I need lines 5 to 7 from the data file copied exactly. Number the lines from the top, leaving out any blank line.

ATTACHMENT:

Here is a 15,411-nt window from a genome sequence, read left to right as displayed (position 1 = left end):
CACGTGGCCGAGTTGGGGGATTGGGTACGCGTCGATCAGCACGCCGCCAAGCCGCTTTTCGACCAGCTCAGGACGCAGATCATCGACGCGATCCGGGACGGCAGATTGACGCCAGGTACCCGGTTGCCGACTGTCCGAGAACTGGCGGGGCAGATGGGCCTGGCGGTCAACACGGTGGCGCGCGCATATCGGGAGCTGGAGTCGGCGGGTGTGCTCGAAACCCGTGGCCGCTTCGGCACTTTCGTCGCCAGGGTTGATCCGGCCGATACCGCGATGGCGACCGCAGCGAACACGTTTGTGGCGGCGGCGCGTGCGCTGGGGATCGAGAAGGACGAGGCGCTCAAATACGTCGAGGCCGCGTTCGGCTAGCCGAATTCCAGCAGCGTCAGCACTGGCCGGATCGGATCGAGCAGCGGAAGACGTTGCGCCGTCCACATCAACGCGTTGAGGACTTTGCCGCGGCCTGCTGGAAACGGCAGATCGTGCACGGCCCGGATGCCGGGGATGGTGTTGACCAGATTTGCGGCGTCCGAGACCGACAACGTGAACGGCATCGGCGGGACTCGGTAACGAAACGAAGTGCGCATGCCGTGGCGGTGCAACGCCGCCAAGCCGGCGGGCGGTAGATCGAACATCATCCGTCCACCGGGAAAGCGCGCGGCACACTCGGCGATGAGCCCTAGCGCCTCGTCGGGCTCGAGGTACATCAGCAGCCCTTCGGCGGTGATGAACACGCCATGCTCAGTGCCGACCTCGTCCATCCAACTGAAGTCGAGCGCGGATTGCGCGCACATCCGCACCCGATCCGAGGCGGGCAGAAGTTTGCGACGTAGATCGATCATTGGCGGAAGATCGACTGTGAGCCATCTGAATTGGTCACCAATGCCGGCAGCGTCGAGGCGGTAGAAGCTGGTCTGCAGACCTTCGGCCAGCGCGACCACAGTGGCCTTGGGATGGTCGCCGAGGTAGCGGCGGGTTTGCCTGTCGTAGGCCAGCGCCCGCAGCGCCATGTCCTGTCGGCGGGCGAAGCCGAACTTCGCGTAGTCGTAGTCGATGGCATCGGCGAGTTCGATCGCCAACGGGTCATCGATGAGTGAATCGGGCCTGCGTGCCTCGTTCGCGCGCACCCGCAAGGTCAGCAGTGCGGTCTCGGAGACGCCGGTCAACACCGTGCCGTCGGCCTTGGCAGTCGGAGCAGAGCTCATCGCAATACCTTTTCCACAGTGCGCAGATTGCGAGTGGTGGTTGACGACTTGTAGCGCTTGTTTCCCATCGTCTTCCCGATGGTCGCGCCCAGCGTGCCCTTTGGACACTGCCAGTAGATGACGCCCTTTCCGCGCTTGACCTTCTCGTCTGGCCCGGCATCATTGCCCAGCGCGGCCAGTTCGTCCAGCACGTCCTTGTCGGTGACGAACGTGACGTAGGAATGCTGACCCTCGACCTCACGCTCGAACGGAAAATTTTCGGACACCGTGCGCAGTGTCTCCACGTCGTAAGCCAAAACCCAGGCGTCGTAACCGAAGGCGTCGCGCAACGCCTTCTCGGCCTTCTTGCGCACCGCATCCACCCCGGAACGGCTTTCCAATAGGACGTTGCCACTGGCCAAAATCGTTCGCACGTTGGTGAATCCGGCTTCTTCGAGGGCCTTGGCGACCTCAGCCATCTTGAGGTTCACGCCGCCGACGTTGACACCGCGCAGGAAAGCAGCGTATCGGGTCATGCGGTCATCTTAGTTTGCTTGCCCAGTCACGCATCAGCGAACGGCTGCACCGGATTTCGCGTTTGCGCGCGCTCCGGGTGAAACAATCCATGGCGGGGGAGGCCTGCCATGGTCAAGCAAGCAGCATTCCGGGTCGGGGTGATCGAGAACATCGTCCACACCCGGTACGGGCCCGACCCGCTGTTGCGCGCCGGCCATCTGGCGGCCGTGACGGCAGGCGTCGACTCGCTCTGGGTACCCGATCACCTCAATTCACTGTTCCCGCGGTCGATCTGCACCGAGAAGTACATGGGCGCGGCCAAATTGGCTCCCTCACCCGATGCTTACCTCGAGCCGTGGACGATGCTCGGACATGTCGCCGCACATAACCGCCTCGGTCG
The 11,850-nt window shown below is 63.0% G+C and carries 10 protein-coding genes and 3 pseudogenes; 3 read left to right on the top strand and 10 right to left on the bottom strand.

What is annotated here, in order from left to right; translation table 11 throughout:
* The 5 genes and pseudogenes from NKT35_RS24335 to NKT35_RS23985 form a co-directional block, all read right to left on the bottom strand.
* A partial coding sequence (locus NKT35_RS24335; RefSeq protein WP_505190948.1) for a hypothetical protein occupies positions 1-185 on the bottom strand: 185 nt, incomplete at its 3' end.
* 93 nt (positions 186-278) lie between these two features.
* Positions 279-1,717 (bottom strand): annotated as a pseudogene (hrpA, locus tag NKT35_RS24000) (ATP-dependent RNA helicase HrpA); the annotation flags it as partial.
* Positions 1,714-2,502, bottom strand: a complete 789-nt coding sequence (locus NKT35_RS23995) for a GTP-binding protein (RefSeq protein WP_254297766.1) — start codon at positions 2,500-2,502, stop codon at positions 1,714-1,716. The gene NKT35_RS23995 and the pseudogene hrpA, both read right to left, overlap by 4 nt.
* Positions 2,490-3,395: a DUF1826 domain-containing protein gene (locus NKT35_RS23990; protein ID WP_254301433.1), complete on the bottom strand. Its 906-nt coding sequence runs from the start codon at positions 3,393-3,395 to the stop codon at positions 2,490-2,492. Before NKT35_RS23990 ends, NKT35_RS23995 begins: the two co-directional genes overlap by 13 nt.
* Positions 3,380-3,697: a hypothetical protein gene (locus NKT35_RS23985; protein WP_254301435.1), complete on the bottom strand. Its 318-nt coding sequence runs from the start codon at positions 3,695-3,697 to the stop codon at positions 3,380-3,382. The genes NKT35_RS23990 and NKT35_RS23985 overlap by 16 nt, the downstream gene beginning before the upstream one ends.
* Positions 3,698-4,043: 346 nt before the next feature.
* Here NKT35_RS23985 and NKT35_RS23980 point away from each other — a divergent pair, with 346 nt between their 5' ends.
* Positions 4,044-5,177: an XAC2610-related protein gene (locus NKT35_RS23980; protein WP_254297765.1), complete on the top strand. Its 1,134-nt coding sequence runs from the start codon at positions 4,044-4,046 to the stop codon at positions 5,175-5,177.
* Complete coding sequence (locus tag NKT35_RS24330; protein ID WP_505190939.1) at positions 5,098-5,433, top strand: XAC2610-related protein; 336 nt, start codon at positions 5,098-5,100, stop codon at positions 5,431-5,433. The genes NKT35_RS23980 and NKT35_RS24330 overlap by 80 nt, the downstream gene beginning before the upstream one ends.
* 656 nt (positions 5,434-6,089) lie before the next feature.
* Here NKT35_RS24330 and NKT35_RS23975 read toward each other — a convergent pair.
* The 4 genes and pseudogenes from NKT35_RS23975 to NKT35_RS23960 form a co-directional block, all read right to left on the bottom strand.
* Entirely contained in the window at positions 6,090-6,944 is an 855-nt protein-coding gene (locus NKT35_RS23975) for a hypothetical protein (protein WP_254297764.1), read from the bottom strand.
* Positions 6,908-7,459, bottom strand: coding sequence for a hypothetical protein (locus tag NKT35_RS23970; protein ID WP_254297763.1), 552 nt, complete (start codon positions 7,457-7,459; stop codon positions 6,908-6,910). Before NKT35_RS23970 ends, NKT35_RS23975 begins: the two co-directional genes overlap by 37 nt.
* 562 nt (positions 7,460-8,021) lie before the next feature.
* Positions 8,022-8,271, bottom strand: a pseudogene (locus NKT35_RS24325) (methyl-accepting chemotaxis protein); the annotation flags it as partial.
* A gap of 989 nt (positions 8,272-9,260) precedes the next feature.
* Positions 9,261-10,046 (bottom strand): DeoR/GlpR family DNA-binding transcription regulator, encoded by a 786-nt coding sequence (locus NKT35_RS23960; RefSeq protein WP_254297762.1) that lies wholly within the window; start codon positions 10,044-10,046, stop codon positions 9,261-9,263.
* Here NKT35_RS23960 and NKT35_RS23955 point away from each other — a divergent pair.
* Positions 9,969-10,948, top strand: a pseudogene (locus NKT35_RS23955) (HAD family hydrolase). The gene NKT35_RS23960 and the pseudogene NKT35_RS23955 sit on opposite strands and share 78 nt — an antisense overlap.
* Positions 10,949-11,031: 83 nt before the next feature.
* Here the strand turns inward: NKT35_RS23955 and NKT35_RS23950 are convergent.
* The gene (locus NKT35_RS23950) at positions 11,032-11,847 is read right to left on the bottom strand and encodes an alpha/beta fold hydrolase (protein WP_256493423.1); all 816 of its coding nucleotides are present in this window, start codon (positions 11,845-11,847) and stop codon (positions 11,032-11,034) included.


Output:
* The 5 genes and pseudogenes from NKT35_RS24335 to NKT35_RS23985 form a co-directional block, all read right to left on the bottom strand.
* A partial coding sequence (locus NKT35_RS24335; RefSeq protein WP_505190948.1) for a hypothetical protein occupies positions 1-185 on the bottom strand: 185 nt, incomplete at its 3' end.
* 93 nt (positions 186-278) lie between these two features.